Acculturation in the Fast Food Nation: Latinos (as) and the Texas Obesity Epidemic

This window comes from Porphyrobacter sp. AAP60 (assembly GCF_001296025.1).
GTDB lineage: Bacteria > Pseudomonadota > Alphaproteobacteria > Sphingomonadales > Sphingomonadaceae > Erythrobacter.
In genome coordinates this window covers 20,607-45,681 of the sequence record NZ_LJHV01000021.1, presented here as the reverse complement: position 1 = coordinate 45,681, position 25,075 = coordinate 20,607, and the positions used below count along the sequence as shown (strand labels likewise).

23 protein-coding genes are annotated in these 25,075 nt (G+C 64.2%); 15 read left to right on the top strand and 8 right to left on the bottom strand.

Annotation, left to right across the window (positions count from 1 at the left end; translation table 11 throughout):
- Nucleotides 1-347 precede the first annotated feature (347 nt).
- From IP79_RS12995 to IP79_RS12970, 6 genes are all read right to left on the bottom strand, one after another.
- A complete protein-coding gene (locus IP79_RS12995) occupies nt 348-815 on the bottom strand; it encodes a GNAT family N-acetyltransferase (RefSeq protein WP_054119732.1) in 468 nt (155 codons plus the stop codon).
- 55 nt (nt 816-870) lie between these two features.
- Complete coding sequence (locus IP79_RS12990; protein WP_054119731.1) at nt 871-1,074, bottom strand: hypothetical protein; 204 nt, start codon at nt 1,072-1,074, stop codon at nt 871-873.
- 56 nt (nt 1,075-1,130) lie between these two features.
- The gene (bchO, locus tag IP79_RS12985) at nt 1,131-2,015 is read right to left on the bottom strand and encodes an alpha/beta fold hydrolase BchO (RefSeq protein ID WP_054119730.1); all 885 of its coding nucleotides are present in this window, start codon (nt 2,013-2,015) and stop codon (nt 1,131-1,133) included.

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Obesity is an issue of major concern in our society. Texas consistently ranks highly in reports of obesity prevalence, and young Latinos (as) comprise one of the most heavily affected groups within our state. Although much is known about the consequences of obesity, few studies have examined factors that may influence unhealthy eating among Latinos (as). Thus, this project was designed to investigate eating behaviors and acculturation changes relevant to food consumption in this population. To examine acculturation effects, data were collected from college students in central Texas, the Texas-Mexico border region, and in Mexico. Data consisted of both self-reported measures of food preferences and eating habits, as well as computerized tasks designed to assess automatic responses to food-related images and ability to control impulsive reactions. Preliminary results suggest that ethnic differences may exist among college-aged students with regard to food cravings and reasons for engaging in unhealthy eating. However, our analyses failed to find any significant differences in the accuracy of body weight/height reporting or body image satisfaction between Latino vs. Caucasian participants. The results of this project not only provide much needed information about factors related to the development of obesity in the Latino (a) population, but may also pave the way for the establishment of an externally funded program of research for the prevention and treatment of obesity within the Latino(a) community.